September 21, 2021
Here at Yodiwo, quite frequently we are being asked by our business partners about the best anomaly detection method they can use for asset management. Having been facility managers for a long time, they acknowledge the importance of monitoring, identifying, recording, analysing and being timely informed on abnormal behaviours of building assets. Therefore, it is only normal that they are in search of the most efficient and autonomous anomaly detection systems, that will help them make their business more competitive, in all 7 possible ways.
Over the past decades, traditional, non-automated supervised learning anomaly detection methods used a relatively small amount of measurement data, which was monitored throughout the facility equipment’s operation. These metrics were analysed manually by a dedicated team, to draw conclusions about the health of the operating machines and decide on an action plan for repair and maintenance purposes. Unfortunately, these tools focused primarily on repairing already undergoing damages and did not have the functions to help the O&M (Operations & Maintenance) technicians foresee future disfunctions or the AMs (Asset Managers) to discover energy inefficiency patterns.
Today, supervised learning techniques have been improved by encompassing AI (artificial intelligence) capabilities. Nevertheless, in many cases they still cannot be considered adequate. Not only because there are usually thousands of metrics available for analysis, requiring multiple labour hours and manpower, but also because modern business needs have changed. Reduction of operational costs and real-time process optimization are so critical for their viability, that the facility managers are constantly under pressure. The answer to their problems was given by the development of user-friendly, semi-supervised and unsupervised anomaly detections systems, which can provide all the needed information for making the right data-driven decisions.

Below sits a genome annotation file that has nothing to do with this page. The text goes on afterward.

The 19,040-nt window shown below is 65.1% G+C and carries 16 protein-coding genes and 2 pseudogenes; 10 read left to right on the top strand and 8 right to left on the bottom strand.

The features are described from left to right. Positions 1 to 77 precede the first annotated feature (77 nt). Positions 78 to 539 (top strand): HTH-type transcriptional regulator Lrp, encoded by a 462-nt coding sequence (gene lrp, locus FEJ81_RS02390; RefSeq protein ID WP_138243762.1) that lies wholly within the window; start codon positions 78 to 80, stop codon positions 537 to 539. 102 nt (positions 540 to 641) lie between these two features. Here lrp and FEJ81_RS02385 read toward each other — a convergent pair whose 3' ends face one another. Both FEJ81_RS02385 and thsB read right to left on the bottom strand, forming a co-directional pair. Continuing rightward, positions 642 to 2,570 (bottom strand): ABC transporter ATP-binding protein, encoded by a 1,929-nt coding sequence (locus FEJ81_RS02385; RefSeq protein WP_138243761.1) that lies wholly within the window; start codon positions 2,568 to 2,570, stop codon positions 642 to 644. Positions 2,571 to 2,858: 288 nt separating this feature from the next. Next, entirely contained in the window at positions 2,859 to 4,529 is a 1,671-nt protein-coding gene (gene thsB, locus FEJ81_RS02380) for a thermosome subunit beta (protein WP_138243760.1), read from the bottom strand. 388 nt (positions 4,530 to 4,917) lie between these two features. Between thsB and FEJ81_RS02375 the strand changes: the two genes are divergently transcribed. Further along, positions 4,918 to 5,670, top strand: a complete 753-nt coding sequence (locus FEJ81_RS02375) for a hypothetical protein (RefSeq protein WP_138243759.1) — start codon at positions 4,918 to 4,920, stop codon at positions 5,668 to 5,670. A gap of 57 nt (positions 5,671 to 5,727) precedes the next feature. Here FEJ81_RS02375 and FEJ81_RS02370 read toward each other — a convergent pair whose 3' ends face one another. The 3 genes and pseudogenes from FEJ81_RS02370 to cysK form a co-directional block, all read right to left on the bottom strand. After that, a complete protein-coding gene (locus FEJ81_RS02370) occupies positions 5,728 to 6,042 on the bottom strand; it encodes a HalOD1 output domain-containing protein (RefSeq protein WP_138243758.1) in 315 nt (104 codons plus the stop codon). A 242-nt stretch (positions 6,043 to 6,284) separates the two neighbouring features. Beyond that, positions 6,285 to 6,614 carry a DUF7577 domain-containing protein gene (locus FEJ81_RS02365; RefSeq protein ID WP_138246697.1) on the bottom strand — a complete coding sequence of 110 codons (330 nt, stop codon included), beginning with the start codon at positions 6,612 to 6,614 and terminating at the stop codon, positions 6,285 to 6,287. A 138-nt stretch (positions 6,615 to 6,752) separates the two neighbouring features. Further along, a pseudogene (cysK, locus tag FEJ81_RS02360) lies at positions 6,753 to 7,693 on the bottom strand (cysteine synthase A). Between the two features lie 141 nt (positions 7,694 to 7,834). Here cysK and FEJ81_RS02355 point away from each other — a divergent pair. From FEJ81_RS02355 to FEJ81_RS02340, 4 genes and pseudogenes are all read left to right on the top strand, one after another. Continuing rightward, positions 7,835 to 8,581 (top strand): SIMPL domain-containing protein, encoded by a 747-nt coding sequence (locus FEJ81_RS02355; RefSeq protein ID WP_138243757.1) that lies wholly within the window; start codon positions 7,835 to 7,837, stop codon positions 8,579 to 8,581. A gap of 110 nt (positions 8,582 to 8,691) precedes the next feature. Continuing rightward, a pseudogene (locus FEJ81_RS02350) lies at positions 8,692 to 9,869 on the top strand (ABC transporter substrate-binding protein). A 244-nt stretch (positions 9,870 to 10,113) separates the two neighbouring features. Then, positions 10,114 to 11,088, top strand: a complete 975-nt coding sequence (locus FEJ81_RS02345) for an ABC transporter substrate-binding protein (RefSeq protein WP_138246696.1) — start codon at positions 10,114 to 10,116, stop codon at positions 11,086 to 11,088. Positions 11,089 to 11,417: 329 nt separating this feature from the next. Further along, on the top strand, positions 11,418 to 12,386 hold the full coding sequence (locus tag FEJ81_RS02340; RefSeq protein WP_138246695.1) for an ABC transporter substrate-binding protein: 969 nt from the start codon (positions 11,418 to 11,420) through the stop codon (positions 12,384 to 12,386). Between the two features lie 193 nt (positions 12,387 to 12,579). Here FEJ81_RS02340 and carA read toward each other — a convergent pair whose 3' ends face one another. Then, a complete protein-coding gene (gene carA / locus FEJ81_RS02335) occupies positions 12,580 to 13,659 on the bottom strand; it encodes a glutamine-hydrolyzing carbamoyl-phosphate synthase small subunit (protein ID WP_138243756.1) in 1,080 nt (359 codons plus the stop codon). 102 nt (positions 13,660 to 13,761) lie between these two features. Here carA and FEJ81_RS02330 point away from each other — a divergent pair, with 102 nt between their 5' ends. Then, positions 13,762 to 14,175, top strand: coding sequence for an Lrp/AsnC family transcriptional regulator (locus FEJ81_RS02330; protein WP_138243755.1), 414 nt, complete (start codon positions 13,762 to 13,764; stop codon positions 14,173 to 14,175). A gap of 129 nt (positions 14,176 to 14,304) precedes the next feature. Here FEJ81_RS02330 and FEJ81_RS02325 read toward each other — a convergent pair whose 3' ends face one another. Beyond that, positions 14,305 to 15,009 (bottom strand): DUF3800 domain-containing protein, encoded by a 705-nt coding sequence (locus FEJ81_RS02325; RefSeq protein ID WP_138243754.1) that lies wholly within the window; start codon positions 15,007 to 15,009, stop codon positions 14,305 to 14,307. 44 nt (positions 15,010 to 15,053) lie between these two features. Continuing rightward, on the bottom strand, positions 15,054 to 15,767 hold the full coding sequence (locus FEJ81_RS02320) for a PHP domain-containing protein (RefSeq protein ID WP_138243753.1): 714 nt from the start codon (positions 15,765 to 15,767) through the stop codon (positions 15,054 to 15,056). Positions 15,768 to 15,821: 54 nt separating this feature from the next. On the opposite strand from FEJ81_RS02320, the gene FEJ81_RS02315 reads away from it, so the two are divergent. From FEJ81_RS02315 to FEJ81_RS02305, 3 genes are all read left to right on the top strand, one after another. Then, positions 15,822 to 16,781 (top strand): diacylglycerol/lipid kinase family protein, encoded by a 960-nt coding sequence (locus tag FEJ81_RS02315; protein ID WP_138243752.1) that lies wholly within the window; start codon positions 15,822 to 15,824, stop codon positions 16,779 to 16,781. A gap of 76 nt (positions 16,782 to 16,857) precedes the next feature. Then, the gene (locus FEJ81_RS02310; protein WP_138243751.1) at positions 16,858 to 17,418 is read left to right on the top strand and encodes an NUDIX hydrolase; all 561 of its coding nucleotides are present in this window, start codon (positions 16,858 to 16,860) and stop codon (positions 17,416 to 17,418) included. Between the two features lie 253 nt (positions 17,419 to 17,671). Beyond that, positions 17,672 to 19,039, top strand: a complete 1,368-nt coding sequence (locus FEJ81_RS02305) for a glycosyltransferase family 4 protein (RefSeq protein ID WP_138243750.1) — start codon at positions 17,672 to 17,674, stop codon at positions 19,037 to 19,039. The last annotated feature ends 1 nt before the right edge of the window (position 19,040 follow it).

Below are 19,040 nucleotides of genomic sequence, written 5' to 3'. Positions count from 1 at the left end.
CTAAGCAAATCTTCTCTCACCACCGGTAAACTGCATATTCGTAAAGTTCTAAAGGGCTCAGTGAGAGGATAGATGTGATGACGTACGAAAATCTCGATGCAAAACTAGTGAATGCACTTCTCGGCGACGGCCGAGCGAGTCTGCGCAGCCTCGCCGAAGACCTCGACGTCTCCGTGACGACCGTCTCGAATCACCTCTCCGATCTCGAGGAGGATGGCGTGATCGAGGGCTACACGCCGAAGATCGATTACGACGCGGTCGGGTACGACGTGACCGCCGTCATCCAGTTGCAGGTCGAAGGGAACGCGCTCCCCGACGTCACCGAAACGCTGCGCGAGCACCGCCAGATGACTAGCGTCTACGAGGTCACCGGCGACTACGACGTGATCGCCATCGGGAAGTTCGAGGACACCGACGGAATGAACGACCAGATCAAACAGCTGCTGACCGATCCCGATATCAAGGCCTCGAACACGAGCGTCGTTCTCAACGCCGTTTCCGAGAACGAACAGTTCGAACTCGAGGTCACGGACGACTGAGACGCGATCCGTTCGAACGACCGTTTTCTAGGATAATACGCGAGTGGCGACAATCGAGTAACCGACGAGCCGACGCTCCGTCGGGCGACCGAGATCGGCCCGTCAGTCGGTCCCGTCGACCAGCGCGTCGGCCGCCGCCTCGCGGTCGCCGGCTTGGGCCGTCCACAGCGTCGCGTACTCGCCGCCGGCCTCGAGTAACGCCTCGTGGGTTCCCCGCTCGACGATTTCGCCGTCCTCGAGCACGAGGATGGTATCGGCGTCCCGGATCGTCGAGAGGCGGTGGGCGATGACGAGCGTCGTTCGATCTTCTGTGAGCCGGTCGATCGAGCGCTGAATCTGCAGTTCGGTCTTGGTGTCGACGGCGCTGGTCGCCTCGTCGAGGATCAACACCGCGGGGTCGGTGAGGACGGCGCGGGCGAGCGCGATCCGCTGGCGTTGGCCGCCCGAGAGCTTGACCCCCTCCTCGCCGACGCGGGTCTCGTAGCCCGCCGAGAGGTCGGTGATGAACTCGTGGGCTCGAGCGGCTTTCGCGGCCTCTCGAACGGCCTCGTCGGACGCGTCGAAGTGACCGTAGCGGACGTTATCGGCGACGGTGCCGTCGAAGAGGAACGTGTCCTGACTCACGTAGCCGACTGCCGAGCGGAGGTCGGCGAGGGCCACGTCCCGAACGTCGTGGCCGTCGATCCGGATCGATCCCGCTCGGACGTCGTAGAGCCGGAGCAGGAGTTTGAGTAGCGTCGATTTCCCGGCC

Semi-supervised learning methods use both “labelled” (as anomalous, defected or outlier) and “unlabelled” data. These can work well with systems where collections of verified anomalous data are available and can be used – together with uncategorised ones – for the training of the autonomous, decision-making system.
In most cases however, no such input-to-output mapping is available beforehand. This is the reason why most of the facility managers ask for smart asset management platforms with unsupervised anomaly detection capabilities, where real-application, unlabelled data is used for the building of a unique, facility-specific anomaly detection system.
In order for data to be categorised as anomalous, they should appear quite rarely, as well as feature significantly abnormal characteristics. They can either be univariate (where the observations focus only on a single characteristic or attribute) or multivariate (where multiple features, even if they don’t hold unusual values individually, they seem anomalous when considered together). Today, as the complexity of facilities increases and the metrics per system component are usually multi-dimensional, anomaly detection systems should be designed to deal with multivariate, intercorrelated anomalies.
These can be further distinguished in:
1.Point Outliers: when incident values fall far away from the rest of the data collection